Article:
BOISE — It’s a sport open to anyone, except maybe the faint of heart.
“The reason we adopted the name wheelchair rugby, it was originally called murderball, and they were having a hard time getting corporate sponsorship with a name like murderball," said team caption of the Boise Bombers Spencer Larimore.
Members from the Boise Bombers are practicing their skills at the Fort Boise Community Center. It’s a chair to chair contact sport, so the fundamentals are important for their game-time strategies and safety.
“You don’t want to hit people from behind the axle, you can spin them, and it puts them in a dangerous position to spin them," said Larimore.
Looking at the court now, it’s hard to tell these guys weren’t always as skilled as they are now.
“I said I don’t want to play this, this is a sport for guys in wheelchairs, and he knocked me right on my butt my first time, and I tried to knock him over, and I couldn’t get him over, and I thought 'man I gotta figure out how to do this,'" said team member Kory Puderbaugh.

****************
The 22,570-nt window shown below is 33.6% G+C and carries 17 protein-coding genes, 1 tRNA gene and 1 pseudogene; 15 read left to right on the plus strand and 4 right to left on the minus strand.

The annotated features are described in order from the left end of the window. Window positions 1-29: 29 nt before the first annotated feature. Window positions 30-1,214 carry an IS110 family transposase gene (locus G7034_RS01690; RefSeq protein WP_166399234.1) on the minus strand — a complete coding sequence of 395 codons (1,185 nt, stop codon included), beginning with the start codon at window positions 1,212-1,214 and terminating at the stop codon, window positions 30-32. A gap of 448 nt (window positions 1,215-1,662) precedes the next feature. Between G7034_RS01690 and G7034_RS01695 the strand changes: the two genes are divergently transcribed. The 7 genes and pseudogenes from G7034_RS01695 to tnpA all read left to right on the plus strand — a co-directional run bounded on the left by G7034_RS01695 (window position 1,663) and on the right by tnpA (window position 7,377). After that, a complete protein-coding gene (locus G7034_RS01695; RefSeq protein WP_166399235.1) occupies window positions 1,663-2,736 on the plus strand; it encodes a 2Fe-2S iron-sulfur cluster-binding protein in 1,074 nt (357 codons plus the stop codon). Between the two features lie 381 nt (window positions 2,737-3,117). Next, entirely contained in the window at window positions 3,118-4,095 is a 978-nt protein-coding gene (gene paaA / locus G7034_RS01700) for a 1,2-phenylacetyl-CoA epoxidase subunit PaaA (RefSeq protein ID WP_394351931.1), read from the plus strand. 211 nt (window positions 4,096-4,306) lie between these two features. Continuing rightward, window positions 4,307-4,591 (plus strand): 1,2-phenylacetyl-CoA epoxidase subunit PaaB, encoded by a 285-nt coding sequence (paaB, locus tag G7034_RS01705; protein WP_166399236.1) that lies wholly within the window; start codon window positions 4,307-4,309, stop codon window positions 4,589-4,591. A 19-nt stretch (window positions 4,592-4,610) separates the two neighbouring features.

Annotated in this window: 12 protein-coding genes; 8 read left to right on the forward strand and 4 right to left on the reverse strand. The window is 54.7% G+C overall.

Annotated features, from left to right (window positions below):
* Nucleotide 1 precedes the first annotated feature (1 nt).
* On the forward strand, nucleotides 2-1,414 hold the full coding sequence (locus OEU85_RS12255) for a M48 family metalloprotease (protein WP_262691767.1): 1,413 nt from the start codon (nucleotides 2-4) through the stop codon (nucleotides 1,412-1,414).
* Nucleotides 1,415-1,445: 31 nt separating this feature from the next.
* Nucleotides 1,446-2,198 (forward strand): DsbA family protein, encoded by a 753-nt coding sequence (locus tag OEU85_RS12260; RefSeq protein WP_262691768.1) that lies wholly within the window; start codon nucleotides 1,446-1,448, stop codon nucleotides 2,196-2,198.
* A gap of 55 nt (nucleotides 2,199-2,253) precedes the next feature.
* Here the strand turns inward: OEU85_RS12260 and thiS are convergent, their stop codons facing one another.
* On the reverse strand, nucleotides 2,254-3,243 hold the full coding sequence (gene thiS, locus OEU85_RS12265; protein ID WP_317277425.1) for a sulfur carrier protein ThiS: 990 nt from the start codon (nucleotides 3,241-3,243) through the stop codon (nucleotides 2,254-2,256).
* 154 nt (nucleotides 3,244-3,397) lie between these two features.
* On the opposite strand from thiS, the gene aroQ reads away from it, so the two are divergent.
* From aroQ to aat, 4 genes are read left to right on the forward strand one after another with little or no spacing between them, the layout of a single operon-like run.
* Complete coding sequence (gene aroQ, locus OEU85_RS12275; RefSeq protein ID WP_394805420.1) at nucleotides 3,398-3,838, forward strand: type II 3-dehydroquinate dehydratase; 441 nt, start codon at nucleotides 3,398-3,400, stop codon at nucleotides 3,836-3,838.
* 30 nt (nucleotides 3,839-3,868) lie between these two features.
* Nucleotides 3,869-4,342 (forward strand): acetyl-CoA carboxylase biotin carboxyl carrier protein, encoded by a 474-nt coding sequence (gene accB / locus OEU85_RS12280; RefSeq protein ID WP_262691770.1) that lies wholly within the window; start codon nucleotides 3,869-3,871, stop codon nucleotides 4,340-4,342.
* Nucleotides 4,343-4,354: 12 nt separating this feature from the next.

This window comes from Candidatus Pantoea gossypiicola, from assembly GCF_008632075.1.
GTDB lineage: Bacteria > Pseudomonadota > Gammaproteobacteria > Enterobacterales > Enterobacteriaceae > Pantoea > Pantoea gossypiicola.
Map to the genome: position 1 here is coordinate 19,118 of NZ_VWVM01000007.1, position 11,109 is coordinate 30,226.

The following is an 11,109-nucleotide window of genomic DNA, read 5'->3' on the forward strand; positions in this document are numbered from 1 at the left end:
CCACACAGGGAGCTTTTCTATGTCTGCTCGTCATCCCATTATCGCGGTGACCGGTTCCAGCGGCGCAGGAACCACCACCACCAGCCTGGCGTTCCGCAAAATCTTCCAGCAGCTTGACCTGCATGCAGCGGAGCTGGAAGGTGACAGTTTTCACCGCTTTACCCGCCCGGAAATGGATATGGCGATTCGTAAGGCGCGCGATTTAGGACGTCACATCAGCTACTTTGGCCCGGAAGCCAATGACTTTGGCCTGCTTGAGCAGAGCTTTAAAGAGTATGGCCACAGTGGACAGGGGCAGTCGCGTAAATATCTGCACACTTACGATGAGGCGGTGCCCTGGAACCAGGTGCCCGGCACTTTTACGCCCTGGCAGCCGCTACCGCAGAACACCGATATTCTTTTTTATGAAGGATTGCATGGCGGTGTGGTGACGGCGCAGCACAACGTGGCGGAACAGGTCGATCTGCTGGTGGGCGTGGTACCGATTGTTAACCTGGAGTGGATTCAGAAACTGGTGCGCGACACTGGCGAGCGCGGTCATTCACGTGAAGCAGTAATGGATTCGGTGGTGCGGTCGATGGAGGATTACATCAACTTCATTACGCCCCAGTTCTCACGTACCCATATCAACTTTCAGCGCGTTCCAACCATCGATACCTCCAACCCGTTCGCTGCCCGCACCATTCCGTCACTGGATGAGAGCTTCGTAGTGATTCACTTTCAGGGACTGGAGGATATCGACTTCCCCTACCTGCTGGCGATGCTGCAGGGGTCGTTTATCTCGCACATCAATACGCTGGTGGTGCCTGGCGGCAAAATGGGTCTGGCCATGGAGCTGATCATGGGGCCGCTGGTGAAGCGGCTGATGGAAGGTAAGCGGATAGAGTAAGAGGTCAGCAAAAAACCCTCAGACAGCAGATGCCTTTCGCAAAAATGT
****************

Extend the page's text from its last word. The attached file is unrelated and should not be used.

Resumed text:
In their years as a team, they’ve improved their own skills and learned how to play up each other’s strengths.
"In this sport, you’ll see fast guys you’ll see guys that are a little slower, but its a team sport, and everyone plays a crucial role," said Puderbaugh.
The practices are open to anyone, regardless of the ability level, Just as long as you bring your A-game.
"You know at the end some of the guys just stand up out of the chairs, and the other guys have to have a little bit of help getting out, and that’s when you realize oh yeah we are a little different but when we’re out there, it’s like you’re on the same playing field," said Larimore.
The Boise Bombers are hosting a three-day tournament on November 8-10 called
Five teams from across the country are coming to compete. It will be at the Boys and Girls Club in Garden City, and it's open to all to come to see.